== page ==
It seems fairly common for someone to have a private range of IP addresses behind a dynamic IP address assigned by an ISP. If this is your situation, you may get your SMTP port blocked by your ISP.
For those of us with SMTP relays in a central place on the Internet, having our SMTP port blocked by our “conscientious” local ISP is troublesome. But, they usually excel at troublesome.
So when your local machines or servers need to send mail, like, say, to report that a hard drive in the array has failed… they’re out of luck unless you send it through your ISP’s relay.
Unless… your ISP allows at least some mail ports though (or you set yours to listen on bizarre ports, which is commendable when necessary).
So we know that residential Comcast blocks SMTP port 25 which keeps us from relaying our valid email from local machines. But they don’t block port 587, which they consider “secured” for some reason. Why? I don’t know. You can, and should, and most smart people do encrypt on port 25. And you don’t have to encrypt on port 587 if you don’t want to. And relays can be open on port 587 as easily as port 25. So… not sure why they think port 587 is “secured” while port 25 “unsecured”. I think they just enjoy being fascists all-around. (please don’t smite me Comcast, I’m just a poor thing trying at humor)
Anyway, mail servers typically aren’t configured to relay on ports other than 25. It’s pretty easy to get them to listen and relay on the other ports, though. This post isn’t about listening, though. It’s about sending. And to send mail, relaying on port 587 (submission port) instead of port 25:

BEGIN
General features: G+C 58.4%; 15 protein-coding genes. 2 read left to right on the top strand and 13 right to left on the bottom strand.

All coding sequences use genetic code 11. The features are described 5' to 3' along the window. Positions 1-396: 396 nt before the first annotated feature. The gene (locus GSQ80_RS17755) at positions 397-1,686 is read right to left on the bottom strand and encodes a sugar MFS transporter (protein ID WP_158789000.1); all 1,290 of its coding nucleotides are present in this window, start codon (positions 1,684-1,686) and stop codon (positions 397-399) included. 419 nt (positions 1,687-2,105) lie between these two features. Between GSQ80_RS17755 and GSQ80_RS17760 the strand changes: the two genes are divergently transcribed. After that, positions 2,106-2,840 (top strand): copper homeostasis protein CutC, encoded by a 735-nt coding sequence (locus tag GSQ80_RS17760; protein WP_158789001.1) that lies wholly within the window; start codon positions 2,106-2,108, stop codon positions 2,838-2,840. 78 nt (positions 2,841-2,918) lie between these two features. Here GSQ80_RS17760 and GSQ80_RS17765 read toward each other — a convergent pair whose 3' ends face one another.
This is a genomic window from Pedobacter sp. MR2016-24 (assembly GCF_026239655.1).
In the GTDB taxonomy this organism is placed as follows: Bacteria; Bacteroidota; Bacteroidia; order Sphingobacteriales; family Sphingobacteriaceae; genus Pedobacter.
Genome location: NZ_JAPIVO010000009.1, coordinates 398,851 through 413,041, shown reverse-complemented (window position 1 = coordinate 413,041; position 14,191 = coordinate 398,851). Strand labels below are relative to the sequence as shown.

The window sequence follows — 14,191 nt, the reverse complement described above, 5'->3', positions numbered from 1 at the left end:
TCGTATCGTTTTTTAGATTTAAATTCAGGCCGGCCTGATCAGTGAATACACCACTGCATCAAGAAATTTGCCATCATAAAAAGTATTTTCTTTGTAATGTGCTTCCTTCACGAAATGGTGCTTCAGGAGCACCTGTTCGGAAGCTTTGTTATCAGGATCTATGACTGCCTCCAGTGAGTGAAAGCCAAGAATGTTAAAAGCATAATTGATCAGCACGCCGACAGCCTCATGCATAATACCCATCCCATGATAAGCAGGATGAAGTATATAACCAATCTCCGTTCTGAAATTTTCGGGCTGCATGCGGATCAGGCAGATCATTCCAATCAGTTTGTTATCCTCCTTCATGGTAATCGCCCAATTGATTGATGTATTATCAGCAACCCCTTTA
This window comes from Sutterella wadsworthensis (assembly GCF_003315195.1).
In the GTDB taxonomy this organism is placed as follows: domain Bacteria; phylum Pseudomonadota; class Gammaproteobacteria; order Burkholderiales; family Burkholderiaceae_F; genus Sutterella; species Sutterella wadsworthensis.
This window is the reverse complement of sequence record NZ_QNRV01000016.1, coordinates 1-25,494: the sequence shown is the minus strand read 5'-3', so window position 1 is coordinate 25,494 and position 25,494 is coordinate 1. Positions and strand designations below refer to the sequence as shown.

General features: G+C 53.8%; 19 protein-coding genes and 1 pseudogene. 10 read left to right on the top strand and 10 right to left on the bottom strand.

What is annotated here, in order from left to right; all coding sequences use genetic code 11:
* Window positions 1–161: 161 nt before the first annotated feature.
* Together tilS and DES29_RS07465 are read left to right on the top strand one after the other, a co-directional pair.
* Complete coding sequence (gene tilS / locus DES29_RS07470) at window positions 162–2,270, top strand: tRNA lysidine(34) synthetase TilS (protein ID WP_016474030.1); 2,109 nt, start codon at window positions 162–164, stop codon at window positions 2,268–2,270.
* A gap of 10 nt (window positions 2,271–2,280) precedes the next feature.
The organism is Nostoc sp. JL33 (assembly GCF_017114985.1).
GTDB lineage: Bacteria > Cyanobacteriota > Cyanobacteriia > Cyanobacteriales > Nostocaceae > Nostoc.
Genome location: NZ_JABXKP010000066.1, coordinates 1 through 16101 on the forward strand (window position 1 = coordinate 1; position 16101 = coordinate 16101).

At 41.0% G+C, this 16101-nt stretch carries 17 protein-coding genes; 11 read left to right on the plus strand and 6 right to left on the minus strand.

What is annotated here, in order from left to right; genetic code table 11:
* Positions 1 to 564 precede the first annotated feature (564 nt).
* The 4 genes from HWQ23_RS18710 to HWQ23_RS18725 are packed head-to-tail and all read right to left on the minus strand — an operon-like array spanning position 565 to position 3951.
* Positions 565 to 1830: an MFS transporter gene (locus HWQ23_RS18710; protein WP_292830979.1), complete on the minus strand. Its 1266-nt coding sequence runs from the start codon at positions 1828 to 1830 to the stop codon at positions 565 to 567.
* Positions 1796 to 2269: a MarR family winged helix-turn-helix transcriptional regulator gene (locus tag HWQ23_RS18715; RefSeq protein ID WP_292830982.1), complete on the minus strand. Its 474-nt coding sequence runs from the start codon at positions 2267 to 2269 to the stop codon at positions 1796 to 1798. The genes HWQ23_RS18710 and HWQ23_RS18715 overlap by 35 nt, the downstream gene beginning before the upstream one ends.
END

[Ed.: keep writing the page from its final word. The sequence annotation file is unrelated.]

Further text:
# edit /etc/exim4/update-exim4.conf.conf
Then just change your SMTP smarthost (mail server that relays mail on your behalf to its destination) line:
You just append 2 colons and the port number. Of course, your mail server actually has to be listening on that port as well. Debian’s (and by extension Ubuntu’s) mail server Exim4 automatically deals with protocol and encryption negotiation.
Remember, any time you change your update-exim4.conf.conf file you need to run:
# update-exim4.conf # service exim4 reload
That lets Debian generate all it’s Exim4 configuration magic that vexxes so the Exim4 developers. But believe me, it’s nicer than having to worry about doing it all by hand in the pure Exim4 way.
By the way, you can also just reconfigure Exim4 using the standard Debian dpkg scripts, and for your “smarthost” question, answer with those extra 2 colons and the port number as well as the FQDN of your mail relay.
# dpkg-reconfigure exim4-config
That script stuff will also restart the exim daemon for you.
Do that, and your boxes can now happily relay to your central SMTP mail server on port 587 instead of port 25 – or whatever other port your preferences or necessities might take you.